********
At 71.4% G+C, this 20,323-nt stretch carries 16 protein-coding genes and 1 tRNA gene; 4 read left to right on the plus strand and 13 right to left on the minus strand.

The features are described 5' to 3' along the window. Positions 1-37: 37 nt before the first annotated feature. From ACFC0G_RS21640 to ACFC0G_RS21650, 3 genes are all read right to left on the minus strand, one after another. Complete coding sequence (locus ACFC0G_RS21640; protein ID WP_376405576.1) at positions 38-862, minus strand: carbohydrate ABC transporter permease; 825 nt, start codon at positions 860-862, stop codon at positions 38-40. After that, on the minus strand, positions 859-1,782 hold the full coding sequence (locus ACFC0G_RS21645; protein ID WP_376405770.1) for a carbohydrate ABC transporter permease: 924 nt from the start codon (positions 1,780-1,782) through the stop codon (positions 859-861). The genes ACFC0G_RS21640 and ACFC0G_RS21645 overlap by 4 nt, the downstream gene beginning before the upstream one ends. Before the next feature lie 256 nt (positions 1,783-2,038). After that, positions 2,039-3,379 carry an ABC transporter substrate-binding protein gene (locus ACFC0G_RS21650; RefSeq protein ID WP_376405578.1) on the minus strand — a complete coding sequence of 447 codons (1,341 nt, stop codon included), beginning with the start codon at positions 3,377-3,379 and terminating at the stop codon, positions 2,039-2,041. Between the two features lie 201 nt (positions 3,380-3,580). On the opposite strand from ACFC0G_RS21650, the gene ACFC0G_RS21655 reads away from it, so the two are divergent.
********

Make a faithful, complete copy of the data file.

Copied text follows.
At 71.4% G+C, this 20,323-nt stretch carries 16 protein-coding genes and 1 tRNA gene; 4 read left to right on the plus strand and 13 right to left on the minus strand.

The features are described 5' to 3' along the window. Positions 1-37: 37 nt before the first annotated feature. From ACFC0G_RS21640 to ACFC0G_RS21650, 3 genes are all read right to left on the minus strand, one after another. Complete coding sequence (locus ACFC0G_RS21640; protein ID WP_376405576.1) at positions 38-862, minus strand: carbohydrate ABC transporter permease; 825 nt, start codon at positions 860-862, stop codon at positions 38-40. After that, on the minus strand, positions 859-1,782 hold the full coding sequence (locus ACFC0G_RS21645; protein ID WP_376405770.1) for a carbohydrate ABC transporter permease: 924 nt from the start codon (positions 1,780-1,782) through the stop codon (positions 859-861). The genes ACFC0G_RS21640 and ACFC0G_RS21645 overlap by 4 nt, the downstream gene beginning before the upstream one ends. Before the next feature lie 256 nt (positions 1,783-2,038). After that, positions 2,039-3,379 carry an ABC transporter substrate-binding protein gene (locus ACFC0G_RS21650; RefSeq protein ID WP_376405578.1) on the minus strand — a complete coding sequence of 447 codons (1,341 nt, stop codon included), beginning with the start codon at positions 3,377-3,379 and terminating at the stop codon, positions 2,039-2,041. Between the two features lie 201 nt (positions 3,380-3,580). On the opposite strand from ACFC0G_RS21650, the gene ACFC0G_RS21655 reads away from it, so the two are divergent.